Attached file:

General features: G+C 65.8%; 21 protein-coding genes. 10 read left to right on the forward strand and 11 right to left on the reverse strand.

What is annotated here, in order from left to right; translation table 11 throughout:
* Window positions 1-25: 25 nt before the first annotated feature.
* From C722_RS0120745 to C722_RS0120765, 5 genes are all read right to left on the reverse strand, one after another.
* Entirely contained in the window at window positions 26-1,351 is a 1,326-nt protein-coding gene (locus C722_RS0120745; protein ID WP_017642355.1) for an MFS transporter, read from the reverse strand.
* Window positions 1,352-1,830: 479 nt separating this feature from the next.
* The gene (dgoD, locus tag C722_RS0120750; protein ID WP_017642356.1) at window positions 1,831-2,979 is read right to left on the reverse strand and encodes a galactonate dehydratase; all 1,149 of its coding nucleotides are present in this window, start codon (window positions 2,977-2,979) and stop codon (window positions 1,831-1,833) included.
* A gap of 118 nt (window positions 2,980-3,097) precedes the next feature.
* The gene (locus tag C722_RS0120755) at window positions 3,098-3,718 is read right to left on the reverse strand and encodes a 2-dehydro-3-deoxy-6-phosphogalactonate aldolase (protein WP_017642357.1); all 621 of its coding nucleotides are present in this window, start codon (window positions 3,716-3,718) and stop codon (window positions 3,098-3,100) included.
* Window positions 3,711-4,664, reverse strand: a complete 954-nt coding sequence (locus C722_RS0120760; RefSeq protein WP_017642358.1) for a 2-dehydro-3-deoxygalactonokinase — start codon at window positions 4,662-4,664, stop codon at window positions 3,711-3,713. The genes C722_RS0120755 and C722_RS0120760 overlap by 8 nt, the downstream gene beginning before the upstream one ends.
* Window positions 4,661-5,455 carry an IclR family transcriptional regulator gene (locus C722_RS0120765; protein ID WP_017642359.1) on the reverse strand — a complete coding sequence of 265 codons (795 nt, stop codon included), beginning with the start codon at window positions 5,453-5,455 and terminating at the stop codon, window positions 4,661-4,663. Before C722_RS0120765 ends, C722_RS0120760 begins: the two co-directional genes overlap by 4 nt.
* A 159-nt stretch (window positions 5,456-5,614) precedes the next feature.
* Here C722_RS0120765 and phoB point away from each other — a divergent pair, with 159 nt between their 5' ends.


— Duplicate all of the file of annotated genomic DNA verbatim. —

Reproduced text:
General features: G+C 65.8%; 21 protein-coding genes. 10 read left to right on the forward strand and 11 right to left on the reverse strand.

What is annotated here, in order from left to right; translation table 11 throughout:
* Window positions 1-25: 25 nt before the first annotated feature.
* From C722_RS0120745 to C722_RS0120765, 5 genes are all read right to left on the reverse strand, one after another.
* Entirely contained in the window at window positions 26-1,351 is a 1,326-nt protein-coding gene (locus C722_RS0120745; protein ID WP_017642355.1) for an MFS transporter, read from the reverse strand.
* Window positions 1,352-1,830: 479 nt separating this feature from the next.
* The gene (dgoD, locus tag C722_RS0120750; protein ID WP_017642356.1) at window positions 1,831-2,979 is read right to left on the reverse strand and encodes a galactonate dehydratase; all 1,149 of its coding nucleotides are present in this window, start codon (window positions 2,977-2,979) and stop codon (window positions 1,831-1,833) included.
* A gap of 118 nt (window positions 2,980-3,097) precedes the next feature.
* The gene (locus tag C722_RS0120755) at window positions 3,098-3,718 is read right to left on the reverse strand and encodes a 2-dehydro-3-deoxy-6-phosphogalactonate aldolase (protein WP_017642357.1); all 621 of its coding nucleotides are present in this window, start codon (window positions 3,716-3,718) and stop codon (window positions 3,098-3,100) included.
* Window positions 3,711-4,664, reverse strand: a complete 954-nt coding sequence (locus C722_RS0120760; RefSeq protein WP_017642358.1) for a 2-dehydro-3-deoxygalactonokinase — start codon at window positions 4,662-4,664, stop codon at window positions 3,711-3,713. The genes C722_RS0120755 and C722_RS0120760 overlap by 8 nt, the downstream gene beginning before the upstream one ends.
* Window positions 4,661-5,455 carry an IclR family transcriptional regulator gene (locus C722_RS0120765; protein ID WP_017642359.1) on the reverse strand — a complete coding sequence of 265 codons (795 nt, stop codon included), beginning with the start codon at window positions 5,453-5,455 and terminating at the stop codon, window positions 4,661-4,663. Before C722_RS0120765 ends, C722_RS0120760 begins: the two co-directional genes overlap by 4 nt.
* A 159-nt stretch (window positions 5,456-5,614) precedes the next feature.
* Here C722_RS0120765 and phoB point away from each other — a divergent pair, with 159 nt between their 5' ends.